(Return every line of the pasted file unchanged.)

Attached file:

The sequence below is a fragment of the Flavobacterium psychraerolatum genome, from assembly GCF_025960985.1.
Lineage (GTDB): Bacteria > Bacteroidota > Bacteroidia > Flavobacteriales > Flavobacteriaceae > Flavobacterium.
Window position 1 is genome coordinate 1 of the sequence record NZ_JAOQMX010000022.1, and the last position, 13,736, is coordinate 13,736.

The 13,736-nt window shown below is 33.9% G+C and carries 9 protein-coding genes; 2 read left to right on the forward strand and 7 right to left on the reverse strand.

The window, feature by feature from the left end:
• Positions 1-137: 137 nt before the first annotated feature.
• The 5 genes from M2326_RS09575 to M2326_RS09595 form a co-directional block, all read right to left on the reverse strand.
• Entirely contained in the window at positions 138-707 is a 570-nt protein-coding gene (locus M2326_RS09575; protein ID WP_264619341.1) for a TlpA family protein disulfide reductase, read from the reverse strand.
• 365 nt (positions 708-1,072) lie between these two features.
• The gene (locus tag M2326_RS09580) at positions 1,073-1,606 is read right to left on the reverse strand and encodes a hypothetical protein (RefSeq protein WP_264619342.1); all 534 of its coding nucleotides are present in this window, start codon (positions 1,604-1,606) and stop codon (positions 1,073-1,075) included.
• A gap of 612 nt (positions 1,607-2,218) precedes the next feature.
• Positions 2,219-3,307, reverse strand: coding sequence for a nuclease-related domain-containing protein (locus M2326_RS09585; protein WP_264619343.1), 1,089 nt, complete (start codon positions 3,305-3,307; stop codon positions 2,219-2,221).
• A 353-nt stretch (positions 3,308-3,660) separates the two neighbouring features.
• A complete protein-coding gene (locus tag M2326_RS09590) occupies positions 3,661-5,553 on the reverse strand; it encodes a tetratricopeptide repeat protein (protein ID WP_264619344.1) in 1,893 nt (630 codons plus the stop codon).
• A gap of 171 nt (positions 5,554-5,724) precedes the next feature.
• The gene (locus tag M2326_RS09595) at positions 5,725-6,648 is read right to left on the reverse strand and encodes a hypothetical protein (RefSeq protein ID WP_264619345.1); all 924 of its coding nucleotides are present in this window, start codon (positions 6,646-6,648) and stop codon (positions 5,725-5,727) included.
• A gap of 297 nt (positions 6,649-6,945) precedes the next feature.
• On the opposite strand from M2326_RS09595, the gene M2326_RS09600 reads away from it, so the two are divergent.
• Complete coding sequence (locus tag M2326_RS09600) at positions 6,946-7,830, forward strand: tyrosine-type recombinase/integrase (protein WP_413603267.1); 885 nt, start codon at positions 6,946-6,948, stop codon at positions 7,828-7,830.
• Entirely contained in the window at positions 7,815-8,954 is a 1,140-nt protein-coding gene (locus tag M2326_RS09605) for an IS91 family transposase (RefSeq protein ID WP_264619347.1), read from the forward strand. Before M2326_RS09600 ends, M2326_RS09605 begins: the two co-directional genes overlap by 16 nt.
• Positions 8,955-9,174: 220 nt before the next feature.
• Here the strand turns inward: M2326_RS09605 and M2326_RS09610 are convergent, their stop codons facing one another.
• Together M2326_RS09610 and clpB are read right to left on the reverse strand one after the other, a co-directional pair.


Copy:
The sequence below is a fragment of the Flavobacterium psychraerolatum genome, from assembly GCF_025960985.1.
Lineage (GTDB): Bacteria > Bacteroidota > Bacteroidia > Flavobacteriales > Flavobacteriaceae > Flavobacterium.
Window position 1 is genome coordinate 1 of the sequence record NZ_JAOQMX010000022.1, and the last position, 13,736, is coordinate 13,736.

The 13,736-nt window shown below is 33.9% G+C and carries 9 protein-coding genes; 2 read left to right on the forward strand and 7 right to left on the reverse strand.

The window, feature by feature from the left end:
• Positions 1-137: 137 nt before the first annotated feature.
• The 5 genes from M2326_RS09575 to M2326_RS09595 form a co-directional block, all read right to left on the reverse strand.
• Entirely contained in the window at positions 138-707 is a 570-nt protein-coding gene (locus M2326_RS09575; protein ID WP_264619341.1) for a TlpA family protein disulfide reductase, read from the reverse strand.
• 365 nt (positions 708-1,072) lie between these two features.
• The gene (locus tag M2326_RS09580) at positions 1,073-1,606 is read right to left on the reverse strand and encodes a hypothetical protein (RefSeq protein WP_264619342.1); all 534 of its coding nucleotides are present in this window, start codon (positions 1,604-1,606) and stop codon (positions 1,073-1,075) included.
• A gap of 612 nt (positions 1,607-2,218) precedes the next feature.
• Positions 2,219-3,307, reverse strand: coding sequence for a nuclease-related domain-containing protein (locus M2326_RS09585; protein WP_264619343.1), 1,089 nt, complete (start codon positions 3,305-3,307; stop codon positions 2,219-2,221).
• A 353-nt stretch (positions 3,308-3,660) separates the two neighbouring features.
• A complete protein-coding gene (locus tag M2326_RS09590) occupies positions 3,661-5,553 on the reverse strand; it encodes a tetratricopeptide repeat protein (protein ID WP_264619344.1) in 1,893 nt (630 codons plus the stop codon).
• A gap of 171 nt (positions 5,554-5,724) precedes the next feature.
• The gene (locus tag M2326_RS09595) at positions 5,725-6,648 is read right to left on the reverse strand and encodes a hypothetical protein (RefSeq protein ID WP_264619345.1); all 924 of its coding nucleotides are present in this window, start codon (positions 6,646-6,648) and stop codon (positions 5,725-5,727) included.
• A gap of 297 nt (positions 6,649-6,945) precedes the next feature.
• On the opposite strand from M2326_RS09595, the gene M2326_RS09600 reads away from it, so the two are divergent.
• Complete coding sequence (locus tag M2326_RS09600) at positions 6,946-7,830, forward strand: tyrosine-type recombinase/integrase (protein WP_413603267.1); 885 nt, start codon at positions 6,946-6,948, stop codon at positions 7,828-7,830.
• Entirely contained in the window at positions 7,815-8,954 is a 1,140-nt protein-coding gene (locus tag M2326_RS09605) for an IS91 family transposase (RefSeq protein ID WP_264619347.1), read from the forward strand. Before M2326_RS09600 ends, M2326_RS09605 begins: the two co-directional genes overlap by 16 nt.
• Positions 8,955-9,174: 220 nt before the next feature.
• Here the strand turns inward: M2326_RS09605 and M2326_RS09610 are convergent, their stop codons facing one another.
• Together M2326_RS09610 and clpB are read right to left on the reverse strand one after the other, a co-directional pair.